Have one to sell? Sell on Amazon
Flip to back Flip to front
Listen Playing... Paused   You're listening to a sample of the Audible audio edition.
Learn more
See this image

Gates of Shabbat: Shaarei Shabbat: A Guide for Observing Shabbat Paperback – September 25, 1991


Amazon Price New from Used from
Paperback
"Please retry"
$12.17 $0.01

NO_CONTENT_IN_FEATURE

Product Details

  • Paperback: 148 pages
  • Publisher: CCAR Press (September 25, 1991)
  • Language: English
  • ISBN-10: 0881230103
  • ISBN-13: 978-0881230109
  • Product Dimensions: 9.9 x 6.9 x 0.5 inches
  • Shipping Weight: 12.5 ounces
  • Average Customer Review: 4.5 out of 5 stars  See all reviews (8 customer reviews)
  • Amazon Best Sellers Rank: #90,906 in Books (See Top 100 in Books)

More About the Author

Discover books, learn about writers, read author blogs, and more.

Customer Reviews

4.5 out of 5 stars
Share your thoughts with other customers

Most Helpful Customer Reviews

55 of 59 people found the following review helpful By Rabbi Yonassan Gershom VINE VOICE on August 9, 1999
Format: Paperback
As an Orthodox Jew, I naturally have certain reservations about recommending a Reform book, especially one that says you can just sort of make up your own level of Shabbat observance as you go along. I guess you would have to call me the "traditionalist" among the smorgasbord of pick-and-choose choices the authors offer for how Reform Jews observe Shabbat.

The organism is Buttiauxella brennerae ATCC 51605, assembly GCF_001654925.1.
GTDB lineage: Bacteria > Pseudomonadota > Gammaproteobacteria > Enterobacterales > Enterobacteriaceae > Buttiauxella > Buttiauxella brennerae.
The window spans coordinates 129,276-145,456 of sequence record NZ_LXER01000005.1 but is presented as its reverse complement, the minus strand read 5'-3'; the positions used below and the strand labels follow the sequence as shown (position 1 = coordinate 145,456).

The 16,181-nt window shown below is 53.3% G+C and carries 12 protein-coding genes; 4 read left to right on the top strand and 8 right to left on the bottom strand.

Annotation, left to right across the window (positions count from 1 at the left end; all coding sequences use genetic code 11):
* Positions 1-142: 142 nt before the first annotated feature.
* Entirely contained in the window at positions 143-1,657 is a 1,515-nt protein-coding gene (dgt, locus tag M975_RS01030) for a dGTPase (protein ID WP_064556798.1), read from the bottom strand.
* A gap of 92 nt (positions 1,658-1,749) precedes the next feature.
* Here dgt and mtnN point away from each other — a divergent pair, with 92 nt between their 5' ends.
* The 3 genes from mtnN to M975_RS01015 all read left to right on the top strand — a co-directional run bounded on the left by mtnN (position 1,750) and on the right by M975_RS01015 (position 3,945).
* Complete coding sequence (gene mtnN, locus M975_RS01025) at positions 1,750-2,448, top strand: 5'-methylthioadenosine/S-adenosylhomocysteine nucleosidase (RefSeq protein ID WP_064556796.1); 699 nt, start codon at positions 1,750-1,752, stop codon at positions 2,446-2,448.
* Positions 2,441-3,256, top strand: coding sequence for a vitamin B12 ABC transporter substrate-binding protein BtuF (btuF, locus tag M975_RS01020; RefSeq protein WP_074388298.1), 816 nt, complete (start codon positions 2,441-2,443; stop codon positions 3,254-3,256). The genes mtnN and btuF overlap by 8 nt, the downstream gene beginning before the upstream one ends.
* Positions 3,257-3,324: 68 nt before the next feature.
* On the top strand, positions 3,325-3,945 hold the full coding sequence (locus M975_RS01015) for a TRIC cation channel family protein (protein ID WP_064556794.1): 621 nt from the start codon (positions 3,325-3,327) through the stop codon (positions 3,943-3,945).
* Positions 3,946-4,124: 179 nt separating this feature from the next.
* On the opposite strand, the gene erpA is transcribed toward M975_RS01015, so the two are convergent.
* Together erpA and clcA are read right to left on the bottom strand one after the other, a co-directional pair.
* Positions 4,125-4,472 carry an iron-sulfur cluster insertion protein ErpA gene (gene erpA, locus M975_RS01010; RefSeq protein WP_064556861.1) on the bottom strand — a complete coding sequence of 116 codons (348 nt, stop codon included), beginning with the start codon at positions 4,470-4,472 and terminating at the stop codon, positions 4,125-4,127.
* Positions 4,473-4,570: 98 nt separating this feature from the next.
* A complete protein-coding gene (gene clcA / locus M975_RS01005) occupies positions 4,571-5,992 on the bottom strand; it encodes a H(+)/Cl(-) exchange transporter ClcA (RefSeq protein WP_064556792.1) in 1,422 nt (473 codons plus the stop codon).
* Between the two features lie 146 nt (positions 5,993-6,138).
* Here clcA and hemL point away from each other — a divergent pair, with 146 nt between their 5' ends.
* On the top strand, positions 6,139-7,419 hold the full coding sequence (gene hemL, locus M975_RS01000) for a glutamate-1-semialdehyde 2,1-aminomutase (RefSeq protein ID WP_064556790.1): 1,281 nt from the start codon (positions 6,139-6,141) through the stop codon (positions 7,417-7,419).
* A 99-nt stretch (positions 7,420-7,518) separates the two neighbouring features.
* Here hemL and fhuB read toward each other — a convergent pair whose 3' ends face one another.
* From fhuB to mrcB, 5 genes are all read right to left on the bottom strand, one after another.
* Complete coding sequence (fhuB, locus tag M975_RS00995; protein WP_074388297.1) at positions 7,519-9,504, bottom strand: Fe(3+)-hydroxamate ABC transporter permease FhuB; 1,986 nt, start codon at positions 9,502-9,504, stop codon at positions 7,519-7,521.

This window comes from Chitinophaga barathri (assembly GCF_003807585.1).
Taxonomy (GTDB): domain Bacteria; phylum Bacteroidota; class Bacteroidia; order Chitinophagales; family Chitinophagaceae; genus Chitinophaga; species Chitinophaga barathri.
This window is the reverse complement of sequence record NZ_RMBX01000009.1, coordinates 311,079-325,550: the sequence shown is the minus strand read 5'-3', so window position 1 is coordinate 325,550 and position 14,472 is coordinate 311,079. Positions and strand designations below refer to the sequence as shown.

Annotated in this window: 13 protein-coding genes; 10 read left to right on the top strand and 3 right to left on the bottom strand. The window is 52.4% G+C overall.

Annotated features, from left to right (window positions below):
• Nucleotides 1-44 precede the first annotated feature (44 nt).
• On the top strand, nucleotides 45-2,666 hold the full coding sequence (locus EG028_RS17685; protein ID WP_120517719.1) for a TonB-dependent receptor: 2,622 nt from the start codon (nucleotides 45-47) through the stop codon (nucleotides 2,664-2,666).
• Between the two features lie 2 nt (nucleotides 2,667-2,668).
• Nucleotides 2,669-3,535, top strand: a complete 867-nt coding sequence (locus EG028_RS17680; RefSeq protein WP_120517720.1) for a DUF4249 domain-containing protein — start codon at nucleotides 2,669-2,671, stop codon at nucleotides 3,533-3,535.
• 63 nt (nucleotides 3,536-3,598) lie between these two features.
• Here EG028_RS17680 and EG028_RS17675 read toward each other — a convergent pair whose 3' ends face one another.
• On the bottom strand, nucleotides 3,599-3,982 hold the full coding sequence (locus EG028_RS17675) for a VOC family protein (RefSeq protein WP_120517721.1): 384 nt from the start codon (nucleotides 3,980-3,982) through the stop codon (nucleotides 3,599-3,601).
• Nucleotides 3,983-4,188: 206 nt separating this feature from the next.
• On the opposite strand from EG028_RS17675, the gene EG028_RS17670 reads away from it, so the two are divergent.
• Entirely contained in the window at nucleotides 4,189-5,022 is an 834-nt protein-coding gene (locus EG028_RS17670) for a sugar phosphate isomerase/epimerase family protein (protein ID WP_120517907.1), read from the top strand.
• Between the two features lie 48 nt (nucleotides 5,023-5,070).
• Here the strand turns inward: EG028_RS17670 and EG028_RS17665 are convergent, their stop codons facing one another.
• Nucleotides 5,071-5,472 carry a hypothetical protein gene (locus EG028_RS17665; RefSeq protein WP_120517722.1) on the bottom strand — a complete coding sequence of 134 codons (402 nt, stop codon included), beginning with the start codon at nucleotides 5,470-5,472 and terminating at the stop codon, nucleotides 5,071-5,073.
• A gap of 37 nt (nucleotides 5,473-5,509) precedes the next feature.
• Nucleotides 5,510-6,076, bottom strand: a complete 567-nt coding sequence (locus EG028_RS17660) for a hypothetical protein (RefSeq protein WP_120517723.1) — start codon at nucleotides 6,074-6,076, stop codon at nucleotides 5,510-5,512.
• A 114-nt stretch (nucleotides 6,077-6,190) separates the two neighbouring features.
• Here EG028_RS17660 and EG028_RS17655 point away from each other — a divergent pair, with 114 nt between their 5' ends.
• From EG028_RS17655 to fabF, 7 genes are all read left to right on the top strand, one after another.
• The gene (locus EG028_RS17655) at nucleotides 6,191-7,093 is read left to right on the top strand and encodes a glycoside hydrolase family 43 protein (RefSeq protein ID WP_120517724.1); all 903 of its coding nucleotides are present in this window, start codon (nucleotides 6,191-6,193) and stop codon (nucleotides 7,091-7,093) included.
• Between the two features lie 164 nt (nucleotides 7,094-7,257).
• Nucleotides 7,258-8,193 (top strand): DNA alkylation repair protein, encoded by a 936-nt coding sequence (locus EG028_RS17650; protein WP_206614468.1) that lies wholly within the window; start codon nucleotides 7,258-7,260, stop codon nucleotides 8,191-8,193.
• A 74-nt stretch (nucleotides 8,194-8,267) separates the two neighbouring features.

Now, having said that, I think the book can still be a useable gate for the absolute beginner, coming from a secular or Reform background, who is trying to bring Shabbat observance into the home. It does have good "how-to" instructions for the home rituals, non-sexist translations, and clear transliterations of the Hebrew text. I was pleasantly surprised to see that the how-tos for the rituals are very traditional, reflecting, perhaps, the recent movement within Reform to introduce more Hebrew into the service and more observance into the home.
Plus it has the written music for the blessings and songs around the table, and there are nice explanations of some of the "whys" for the traditions, such as why we have two candles, etc.
All of which makes it an appealing reference for the non-Orthodox Jew who is trying to explore Shabbat but does not want anything "too heavy." I especially liked the relaxed, user-friendly writing style. (My Orthodox brethren could learn a lesson here, because, sad to say, many Orthodox book in English are just too academic and formal, making them inaccessible to the rank beginner.
Read more ›
Comment Was this review helpful to you? Yes No Sending feedback...
Thank you for your feedback. If this review is inappropriate, please let us know.
Sorry, we failed to record your vote. Please try again
28 of 28 people found the following review helpful By A Customer on February 20, 2000
Format: Paperback
I bought this book because I felt that I was not learning enough about Shabbat in my conversion class. It is an excellent book for people converting or who want to know more about the Sabbath as Jews observe it. There is Hebrew, English and transliteration for the prayers. There are wonderful stories, there are explanations to the how and why of many things done on shabbat. The book has songs in transliterated Hebrew and at the end of most of them it tells you what you are actually singing about for those who don't fully comprehend Hebrew. It helped to make services more meaningful for me because now I actually know what I am sininging about. There is also a companion tape of music put out by the Reform movemnet for this book.